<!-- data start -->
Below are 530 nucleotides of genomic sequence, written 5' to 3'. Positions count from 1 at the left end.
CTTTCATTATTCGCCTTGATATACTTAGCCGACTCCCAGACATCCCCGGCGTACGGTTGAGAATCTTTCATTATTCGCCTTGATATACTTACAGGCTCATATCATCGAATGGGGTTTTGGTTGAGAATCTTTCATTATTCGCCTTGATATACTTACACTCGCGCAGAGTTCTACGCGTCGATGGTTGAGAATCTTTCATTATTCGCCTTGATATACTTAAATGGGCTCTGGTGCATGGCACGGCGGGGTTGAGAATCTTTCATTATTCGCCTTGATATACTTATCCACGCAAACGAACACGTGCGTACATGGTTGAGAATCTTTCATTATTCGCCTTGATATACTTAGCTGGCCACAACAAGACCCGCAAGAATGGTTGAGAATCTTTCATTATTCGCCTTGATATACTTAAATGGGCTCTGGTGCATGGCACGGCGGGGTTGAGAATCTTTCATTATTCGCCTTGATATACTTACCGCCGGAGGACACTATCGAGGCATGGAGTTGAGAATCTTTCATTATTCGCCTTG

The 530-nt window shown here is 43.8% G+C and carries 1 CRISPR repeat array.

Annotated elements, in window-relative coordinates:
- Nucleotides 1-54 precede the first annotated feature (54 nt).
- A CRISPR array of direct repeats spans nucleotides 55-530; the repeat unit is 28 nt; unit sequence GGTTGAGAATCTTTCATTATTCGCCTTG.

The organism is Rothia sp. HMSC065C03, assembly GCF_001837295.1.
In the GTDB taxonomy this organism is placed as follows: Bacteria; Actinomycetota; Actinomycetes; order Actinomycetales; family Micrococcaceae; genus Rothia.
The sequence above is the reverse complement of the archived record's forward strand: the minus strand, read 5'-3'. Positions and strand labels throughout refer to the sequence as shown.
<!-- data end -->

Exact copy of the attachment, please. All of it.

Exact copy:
Below are 530 nucleotides of genomic sequence, written 5' to 3'. Positions count from 1 at the left end.
CTTTCATTATTCGCCTTGATATACTTAGCCGACTCCCAGACATCCCCGGCGTACGGTTGAGAATCTTTCATTATTCGCCTTGATATACTTACAGGCTCATATCATCGAATGGGGTTTTGGTTGAGAATCTTTCATTATTCGCCTTGATATACTTACACTCGCGCAGAGTTCTACGCGTCGATGGTTGAGAATCTTTCATTATTCGCCTTGATATACTTAAATGGGCTCTGGTGCATGGCACGGCGGGGTTGAGAATCTTTCATTATTCGCCTTGATATACTTATCCACGCAAACGAACACGTGCGTACATGGTTGAGAATCTTTCATTATTCGCCTTGATATACTTAGCTGGCCACAACAAGACCCGCAAGAATGGTTGAGAATCTTTCATTATTCGCCTTGATATACTTAAATGGGCTCTGGTGCATGGCACGGCGGGGTTGAGAATCTTTCATTATTCGCCTTGATATACTTACCGCCGGAGGACACTATCGAGGCATGGAGTTGAGAATCTTTCATTATTCGCCTTG

The 530-nt window shown here is 43.8% G+C and carries 1 CRISPR repeat array.

Annotated elements, in window-relative coordinates:
- Nucleotides 1-54 precede the first annotated feature (54 nt).
- A CRISPR array of direct repeats spans nucleotides 55-530; the repeat unit is 28 nt; unit sequence GGTTGAGAATCTTTCATTATTCGCCTTG.

The organism is Rothia sp. HMSC065C03, assembly GCF_001837295.1.
In the GTDB taxonomy this organism is placed as follows: Bacteria; Actinomycetota; Actinomycetes; order Actinomycetales; family Micrococcaceae; genus Rothia.
The sequence above is the reverse complement of the archived record's forward strand: the minus strand, read 5'-3'. Positions and strand labels throughout refer to the sequence as shown.